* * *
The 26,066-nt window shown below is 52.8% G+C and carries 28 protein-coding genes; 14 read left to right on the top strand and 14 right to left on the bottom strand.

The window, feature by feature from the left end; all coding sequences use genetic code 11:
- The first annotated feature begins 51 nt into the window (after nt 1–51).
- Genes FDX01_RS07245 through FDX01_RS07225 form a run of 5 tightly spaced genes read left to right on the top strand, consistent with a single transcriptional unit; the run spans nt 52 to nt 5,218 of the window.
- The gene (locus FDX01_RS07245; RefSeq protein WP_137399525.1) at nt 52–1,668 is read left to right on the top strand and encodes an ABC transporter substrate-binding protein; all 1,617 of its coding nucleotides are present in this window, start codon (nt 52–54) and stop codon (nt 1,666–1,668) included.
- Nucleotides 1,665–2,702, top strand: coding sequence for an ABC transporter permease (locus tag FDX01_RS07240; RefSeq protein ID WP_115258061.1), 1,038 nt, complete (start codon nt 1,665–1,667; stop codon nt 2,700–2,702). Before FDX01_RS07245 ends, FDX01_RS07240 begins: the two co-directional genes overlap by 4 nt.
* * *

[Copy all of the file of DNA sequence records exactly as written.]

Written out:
The 26,066-nt window shown below is 52.8% G+C and carries 28 protein-coding genes; 14 read left to right on the top strand and 14 right to left on the bottom strand.

The window, feature by feature from the left end; all coding sequences use genetic code 11:
- The first annotated feature begins 51 nt into the window (after nt 1–51).
- Genes FDX01_RS07245 through FDX01_RS07225 form a run of 5 tightly spaced genes read left to right on the top strand, consistent with a single transcriptional unit; the run spans nt 52 to nt 5,218 of the window.
- The gene (locus FDX01_RS07245; RefSeq protein WP_137399525.1) at nt 52–1,668 is read left to right on the top strand and encodes an ABC transporter substrate-binding protein; all 1,617 of its coding nucleotides are present in this window, start codon (nt 52–54) and stop codon (nt 1,666–1,668) included.
- Nucleotides 1,665–2,702, top strand: coding sequence for an ABC transporter permease (locus tag FDX01_RS07240; RefSeq protein ID WP_115258061.1), 1,038 nt, complete (start codon nt 1,665–1,667; stop codon nt 2,700–2,702). Before FDX01_RS07245 ends, FDX01_RS07240 begins: the two co-directional genes overlap by 4 nt.